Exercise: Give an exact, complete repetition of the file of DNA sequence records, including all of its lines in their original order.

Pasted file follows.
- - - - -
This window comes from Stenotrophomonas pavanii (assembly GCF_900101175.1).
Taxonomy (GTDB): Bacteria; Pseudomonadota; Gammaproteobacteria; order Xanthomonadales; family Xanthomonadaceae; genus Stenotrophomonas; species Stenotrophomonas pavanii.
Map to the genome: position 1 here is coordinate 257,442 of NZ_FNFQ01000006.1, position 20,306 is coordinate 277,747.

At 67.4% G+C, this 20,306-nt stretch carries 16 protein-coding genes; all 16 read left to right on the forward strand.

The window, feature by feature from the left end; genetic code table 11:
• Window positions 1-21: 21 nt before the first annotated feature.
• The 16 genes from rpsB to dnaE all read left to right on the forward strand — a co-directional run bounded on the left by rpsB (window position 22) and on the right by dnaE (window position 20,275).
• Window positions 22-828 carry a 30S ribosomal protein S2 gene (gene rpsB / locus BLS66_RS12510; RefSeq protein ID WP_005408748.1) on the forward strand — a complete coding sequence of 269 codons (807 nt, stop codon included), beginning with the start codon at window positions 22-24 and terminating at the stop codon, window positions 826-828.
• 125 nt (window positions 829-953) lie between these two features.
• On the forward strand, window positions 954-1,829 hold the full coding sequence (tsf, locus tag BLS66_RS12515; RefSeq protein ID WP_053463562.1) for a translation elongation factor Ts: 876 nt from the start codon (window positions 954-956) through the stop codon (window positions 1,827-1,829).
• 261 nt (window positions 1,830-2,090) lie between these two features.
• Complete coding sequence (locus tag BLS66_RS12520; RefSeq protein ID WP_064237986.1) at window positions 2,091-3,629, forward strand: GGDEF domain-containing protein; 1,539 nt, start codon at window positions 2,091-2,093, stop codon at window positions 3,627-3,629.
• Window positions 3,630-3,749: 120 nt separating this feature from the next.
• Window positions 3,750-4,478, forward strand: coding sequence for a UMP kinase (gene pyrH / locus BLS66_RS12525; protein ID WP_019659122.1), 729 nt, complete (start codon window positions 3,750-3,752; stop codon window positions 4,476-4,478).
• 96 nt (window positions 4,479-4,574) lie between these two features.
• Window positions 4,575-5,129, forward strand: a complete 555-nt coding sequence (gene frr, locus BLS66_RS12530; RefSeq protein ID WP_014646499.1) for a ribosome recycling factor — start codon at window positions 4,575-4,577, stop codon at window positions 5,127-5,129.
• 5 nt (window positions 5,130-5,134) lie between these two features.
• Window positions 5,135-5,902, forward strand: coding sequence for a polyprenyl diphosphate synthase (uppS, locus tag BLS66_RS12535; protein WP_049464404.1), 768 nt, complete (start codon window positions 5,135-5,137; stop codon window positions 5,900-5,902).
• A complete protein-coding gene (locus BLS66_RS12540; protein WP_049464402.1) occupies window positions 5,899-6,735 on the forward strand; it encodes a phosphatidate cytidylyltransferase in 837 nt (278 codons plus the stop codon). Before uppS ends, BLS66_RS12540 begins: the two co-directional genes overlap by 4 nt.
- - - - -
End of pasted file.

This window comes from Stenotrophomonas pavanii (assembly GCF_900101175.1).
Taxonomy (GTDB): Bacteria; Pseudomonadota; Gammaproteobacteria; order Xanthomonadales; family Xanthomonadaceae; genus Stenotrophomonas; species Stenotrophomonas pavanii.
Map to the genome: position 1 here is coordinate 257,442 of NZ_FNFQ01000006.1, position 20,306 is coordinate 277,747.

At 67.4% G+C, this 20,306-nt stretch carries 16 protein-coding genes; all 16 read left to right on the forward strand.

The window, feature by feature from the left end; genetic code table 11:
• Window positions 1-21: 21 nt before the first annotated feature.
• The 16 genes from rpsB to dnaE all read left to right on the forward strand — a co-directional run bounded on the left by rpsB (window position 22) and on the right by dnaE (window position 20,275).
• Window positions 22-828 carry a 30S ribosomal protein S2 gene (gene rpsB / locus BLS66_RS12510; RefSeq protein ID WP_005408748.1) on the forward strand — a complete coding sequence of 269 codons (807 nt, stop codon included), beginning with the start codon at window positions 22-24 and terminating at the stop codon, window positions 826-828.
• 125 nt (window positions 829-953) lie between these two features.
• On the forward strand, window positions 954-1,829 hold the full coding sequence (tsf, locus tag BLS66_RS12515; RefSeq protein ID WP_053463562.1) for a translation elongation factor Ts: 876 nt from the start codon (window positions 954-956) through the stop codon (window positions 1,827-1,829).
• 261 nt (window positions 1,830-2,090) lie between these two features.
• Complete coding sequence (locus tag BLS66_RS12520; RefSeq protein ID WP_064237986.1) at window positions 2,091-3,629, forward strand: GGDEF domain-containing protein; 1,539 nt, start codon at window positions 2,091-2,093, stop codon at window positions 3,627-3,629.
• Window positions 3,630-3,749: 120 nt separating this feature from the next.
• Window positions 3,750-4,478, forward strand: coding sequence for a UMP kinase (gene pyrH / locus BLS66_RS12525; protein ID WP_019659122.1), 729 nt, complete (start codon window positions 3,750-3,752; stop codon window positions 4,476-4,478).
• 96 nt (window positions 4,479-4,574) lie between these two features.
• Window positions 4,575-5,129, forward strand: a complete 555-nt coding sequence (gene frr, locus BLS66_RS12530; RefSeq protein ID WP_014646499.1) for a ribosome recycling factor — start codon at window positions 4,575-4,577, stop codon at window positions 5,127-5,129.
• 5 nt (window positions 5,130-5,134) lie between these two features.
• Window positions 5,135-5,902, forward strand: coding sequence for a polyprenyl diphosphate synthase (uppS, locus tag BLS66_RS12535; protein WP_049464404.1), 768 nt, complete (start codon window positions 5,135-5,137; stop codon window positions 5,900-5,902).
• A complete protein-coding gene (locus BLS66_RS12540; protein WP_049464402.1) occupies window positions 5,899-6,735 on the forward strand; it encodes a phosphatidate cytidylyltransferase in 837 nt (278 codons plus the stop codon). Before uppS ends, BLS66_RS12540 begins: the two co-directional genes overlap by 4 nt.